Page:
Provide the dignity and respect to everyone in the company by allowing them to do their own work; no badgering them or looking over their shoulders. Both you and your employees will be more productive as you keep your hands off the tasks that aren’t yours. Keeping your eyes on your company goals lets your team know that you trust them; it also lessens your workload so that you can focus on the jobs that build a strong company.
6. Solving problems with a quick fix.
Are there are times when you need to take immediate action by quick thinking on your feet? Absolutely. But, solving each and every problem doesn’t always get addressed. Addressing a problem or providing potential solutions have to have the right questions asked first.
For example, let’s say that an employee tells you that they’re not happy. Maybe you offer them a raise. That may be only putting a band-aid on the situation. Questions need to be asked of the employee for understanding. Why aren’t they happy? Is it because they aren’t doing meaningful work? Are they being harassed by a coworker? Is the commute too long for them?
Until you get the actual the reason behind an employees unhappiness, and they feel like you have heard them — that quick fix of a raise will only go so far. It’s tempting to think you’ve solved a problem with the quick-fix and move on. But, rarely can an issue be resolved this way. Take those couple of extra minutes right at the beginning of a problem and you will be shocked at how promptly problems can truly be fixed.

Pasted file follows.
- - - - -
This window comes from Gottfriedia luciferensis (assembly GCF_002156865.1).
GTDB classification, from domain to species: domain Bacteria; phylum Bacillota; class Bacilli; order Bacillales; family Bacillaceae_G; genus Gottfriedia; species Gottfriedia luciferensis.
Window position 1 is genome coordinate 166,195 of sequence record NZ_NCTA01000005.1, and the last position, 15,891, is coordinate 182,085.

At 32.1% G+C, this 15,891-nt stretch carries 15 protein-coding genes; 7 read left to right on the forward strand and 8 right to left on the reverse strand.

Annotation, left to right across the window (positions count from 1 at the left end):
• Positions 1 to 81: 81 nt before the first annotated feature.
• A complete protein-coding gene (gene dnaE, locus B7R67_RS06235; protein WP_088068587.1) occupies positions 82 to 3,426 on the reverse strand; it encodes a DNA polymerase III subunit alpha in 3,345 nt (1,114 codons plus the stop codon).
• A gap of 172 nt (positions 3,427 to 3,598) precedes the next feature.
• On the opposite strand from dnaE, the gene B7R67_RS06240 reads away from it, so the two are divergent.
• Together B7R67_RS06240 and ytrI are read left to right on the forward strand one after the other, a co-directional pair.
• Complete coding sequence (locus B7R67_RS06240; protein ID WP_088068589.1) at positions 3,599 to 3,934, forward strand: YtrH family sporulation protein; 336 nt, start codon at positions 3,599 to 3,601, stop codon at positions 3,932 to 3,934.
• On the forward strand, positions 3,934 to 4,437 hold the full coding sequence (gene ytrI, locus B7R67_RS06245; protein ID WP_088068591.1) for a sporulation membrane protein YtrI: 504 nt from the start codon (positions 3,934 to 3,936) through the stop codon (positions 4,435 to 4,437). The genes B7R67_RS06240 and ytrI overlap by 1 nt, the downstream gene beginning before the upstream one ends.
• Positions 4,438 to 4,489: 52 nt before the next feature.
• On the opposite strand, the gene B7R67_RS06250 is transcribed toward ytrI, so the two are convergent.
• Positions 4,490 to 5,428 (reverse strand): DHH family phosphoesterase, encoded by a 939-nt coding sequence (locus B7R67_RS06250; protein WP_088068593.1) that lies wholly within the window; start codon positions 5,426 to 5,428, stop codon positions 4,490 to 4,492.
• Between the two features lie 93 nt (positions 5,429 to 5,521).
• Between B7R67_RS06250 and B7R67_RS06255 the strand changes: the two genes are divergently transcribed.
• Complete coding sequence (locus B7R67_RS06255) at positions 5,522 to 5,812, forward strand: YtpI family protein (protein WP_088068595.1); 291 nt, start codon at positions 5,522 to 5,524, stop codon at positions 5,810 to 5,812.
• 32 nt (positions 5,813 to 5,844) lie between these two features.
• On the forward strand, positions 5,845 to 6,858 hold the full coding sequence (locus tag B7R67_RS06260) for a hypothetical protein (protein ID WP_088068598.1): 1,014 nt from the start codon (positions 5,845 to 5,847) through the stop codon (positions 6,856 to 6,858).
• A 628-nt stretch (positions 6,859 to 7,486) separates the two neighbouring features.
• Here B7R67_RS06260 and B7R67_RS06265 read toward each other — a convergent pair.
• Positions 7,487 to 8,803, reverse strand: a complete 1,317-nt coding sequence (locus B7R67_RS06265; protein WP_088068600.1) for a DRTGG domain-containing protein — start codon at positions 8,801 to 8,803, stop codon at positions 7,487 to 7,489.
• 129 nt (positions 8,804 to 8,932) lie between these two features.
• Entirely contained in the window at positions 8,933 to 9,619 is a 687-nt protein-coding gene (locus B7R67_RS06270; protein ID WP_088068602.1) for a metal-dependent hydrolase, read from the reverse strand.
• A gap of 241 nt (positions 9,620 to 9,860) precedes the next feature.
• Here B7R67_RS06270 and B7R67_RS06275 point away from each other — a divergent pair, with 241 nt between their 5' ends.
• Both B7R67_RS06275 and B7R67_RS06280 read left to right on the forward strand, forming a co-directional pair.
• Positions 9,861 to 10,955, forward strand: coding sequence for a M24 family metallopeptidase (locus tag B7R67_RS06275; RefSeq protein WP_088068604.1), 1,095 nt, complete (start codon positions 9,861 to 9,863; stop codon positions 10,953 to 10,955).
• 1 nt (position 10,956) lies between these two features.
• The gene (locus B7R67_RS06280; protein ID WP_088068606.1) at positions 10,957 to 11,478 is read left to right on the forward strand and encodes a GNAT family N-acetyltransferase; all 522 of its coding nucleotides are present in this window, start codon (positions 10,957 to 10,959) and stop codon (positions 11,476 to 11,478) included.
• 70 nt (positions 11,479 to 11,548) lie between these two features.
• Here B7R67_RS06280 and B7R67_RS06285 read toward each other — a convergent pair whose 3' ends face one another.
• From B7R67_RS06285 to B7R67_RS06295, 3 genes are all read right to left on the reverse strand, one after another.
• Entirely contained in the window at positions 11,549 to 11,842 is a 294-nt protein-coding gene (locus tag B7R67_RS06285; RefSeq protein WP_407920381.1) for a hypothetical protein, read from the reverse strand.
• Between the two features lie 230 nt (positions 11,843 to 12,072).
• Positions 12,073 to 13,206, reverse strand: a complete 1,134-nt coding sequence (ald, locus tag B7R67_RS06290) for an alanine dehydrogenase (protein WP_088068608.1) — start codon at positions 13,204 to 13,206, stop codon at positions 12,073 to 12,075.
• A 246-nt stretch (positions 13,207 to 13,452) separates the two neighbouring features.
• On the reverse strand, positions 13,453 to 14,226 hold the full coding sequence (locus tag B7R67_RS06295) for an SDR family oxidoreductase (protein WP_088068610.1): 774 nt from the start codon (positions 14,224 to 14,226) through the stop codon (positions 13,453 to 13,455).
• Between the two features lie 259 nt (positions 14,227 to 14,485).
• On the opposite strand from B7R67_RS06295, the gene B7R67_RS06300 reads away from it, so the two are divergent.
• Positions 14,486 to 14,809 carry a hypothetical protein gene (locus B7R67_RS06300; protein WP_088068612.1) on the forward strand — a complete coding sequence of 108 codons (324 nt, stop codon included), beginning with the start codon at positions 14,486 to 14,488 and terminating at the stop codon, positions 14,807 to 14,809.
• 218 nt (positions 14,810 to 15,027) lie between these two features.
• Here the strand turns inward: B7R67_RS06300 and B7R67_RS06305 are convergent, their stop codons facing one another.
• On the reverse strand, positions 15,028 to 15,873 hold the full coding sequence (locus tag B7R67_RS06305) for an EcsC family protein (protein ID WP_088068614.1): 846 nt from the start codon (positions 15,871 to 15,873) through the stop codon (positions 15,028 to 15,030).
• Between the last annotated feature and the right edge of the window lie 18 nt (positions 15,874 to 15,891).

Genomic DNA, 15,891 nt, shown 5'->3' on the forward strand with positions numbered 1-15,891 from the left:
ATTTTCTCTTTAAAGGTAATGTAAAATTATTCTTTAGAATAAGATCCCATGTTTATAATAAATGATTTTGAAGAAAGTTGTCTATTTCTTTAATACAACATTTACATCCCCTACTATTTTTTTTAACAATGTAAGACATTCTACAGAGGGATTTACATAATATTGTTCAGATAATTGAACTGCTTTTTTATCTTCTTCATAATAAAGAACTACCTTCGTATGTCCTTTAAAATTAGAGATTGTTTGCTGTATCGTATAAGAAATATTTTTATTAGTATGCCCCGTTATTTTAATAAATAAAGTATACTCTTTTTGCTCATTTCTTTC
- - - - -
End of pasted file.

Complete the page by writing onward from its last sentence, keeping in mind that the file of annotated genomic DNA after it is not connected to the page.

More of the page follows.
7. Resisting change.
If you want to stay ahead of the curve, you need to anticipate trends and make plans how you’ll leverage them. Take for example flexible work hours and remote work. That concept may be frightening for someone who firmly believes that everyone should be in the office from nine-five Monday through Friday.
The reality is that research from Stanford shows that employees concentrate better at home. They’re also more likely to work their entire shift, resignations decreased, and profits increase for the company.
8. Failing to set goals.
Goals are what give you and your employee’s direction and purpose. As a leader, it’s your responsibility to make sure that your team are on the same page and working towards the overall goals of the organization.
What’s more, you also need to make sure that each employee is aligning their personal goals with those of the company. Aligning goals to that of the company gives meaning to an employees’ work since it lets them know how their efforts are contributing to the grand scheme. Once the employee buys into the vision of the team — they are much more valuable.